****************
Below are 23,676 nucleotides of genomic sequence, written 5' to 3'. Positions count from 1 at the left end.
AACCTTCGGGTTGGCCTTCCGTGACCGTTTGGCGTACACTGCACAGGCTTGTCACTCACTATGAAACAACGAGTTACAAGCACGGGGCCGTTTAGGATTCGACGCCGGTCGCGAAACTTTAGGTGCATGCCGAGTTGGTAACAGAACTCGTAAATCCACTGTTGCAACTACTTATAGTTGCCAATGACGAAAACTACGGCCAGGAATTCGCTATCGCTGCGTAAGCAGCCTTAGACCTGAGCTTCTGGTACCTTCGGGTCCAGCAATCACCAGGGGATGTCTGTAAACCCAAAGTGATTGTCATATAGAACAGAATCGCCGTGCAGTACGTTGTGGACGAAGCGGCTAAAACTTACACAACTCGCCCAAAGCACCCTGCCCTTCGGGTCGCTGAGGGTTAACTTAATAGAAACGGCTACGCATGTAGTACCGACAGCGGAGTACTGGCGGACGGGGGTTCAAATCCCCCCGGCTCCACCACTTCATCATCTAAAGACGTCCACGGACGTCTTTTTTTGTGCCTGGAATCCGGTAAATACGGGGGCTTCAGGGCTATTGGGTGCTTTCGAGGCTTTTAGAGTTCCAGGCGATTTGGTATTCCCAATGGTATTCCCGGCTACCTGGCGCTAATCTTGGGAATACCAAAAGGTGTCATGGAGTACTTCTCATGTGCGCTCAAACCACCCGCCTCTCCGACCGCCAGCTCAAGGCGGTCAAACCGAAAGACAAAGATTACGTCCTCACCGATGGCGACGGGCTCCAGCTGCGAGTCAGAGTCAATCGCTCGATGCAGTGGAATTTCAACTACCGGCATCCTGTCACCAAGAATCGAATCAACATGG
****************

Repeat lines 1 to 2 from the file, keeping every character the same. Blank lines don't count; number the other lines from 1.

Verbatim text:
Below are 23,676 nucleotides of genomic sequence, written 5' to 3'. Positions count from 1 at the left end.
AACCTTCGGGTTGGCCTTCCGTGACCGTTTGGCGTACACTGCACAGGCTTGTCACTCACTATGAAACAACGAGTTACAAGCACGGGGCCGTTTAGGATTCGACGCCGGTCGCGAAACTTTAGGTGCATGCCGAGTTGGTAACAGAACTCGTAAATCCACTGTTGCAACTACTTATAGTTGCCAATGACGAAAACTACGGCCAGGAATTCGCTATCGCTGCGTAAGCAGCCTTAGACCTGAGCTTCTGGTACCTTCGGGTCCAGCAATCACCAGGGGATGTCTGTAAACCCAAAGTGATTGTCATATAGAACAGAATCGCCGTGCAGTACGTTGTGGACGAAGCGGCTAAAACTTACACAACTCGCCCAAAGCACCCTGCCCTTCGGGTCGCTGAGGGTTAACTTAATAGAAACGGCTACGCATGTAGTACCGACAGCGGAGTACTGGCGGACGGGGGTTCAAATCCCCCCGGCTCCACCACTTCATCATCTAAAGACGTCCACGGACGTCTTTTTTTGTGCCTGGAATCCGGTAAATACGGGGGCTTCAGGGCTATTGGGTGCTTTCGAGGCTTTTAGAGTTCCAGGCGATTTGGTATTCCCAATGGTATTCCCGGCTACCTGGCGCTAATCTTGGGAATACCAAAAGGTGTCATGGAGTACTTCTCATGTGCGCTCAAACCACCCGCCTCTCCGACCGCCAGCTCAAGGCGGTCAAACCGAAAGACAAAGATTACGTCCTCACCGATGGCGACGGGCTCCAGCTGCGAGTCAGAGTCAATCGCTCGATGCAGTGGAATTTCAACTACCGGCATCCTGTCACCAAGAATCGAATCAACATGG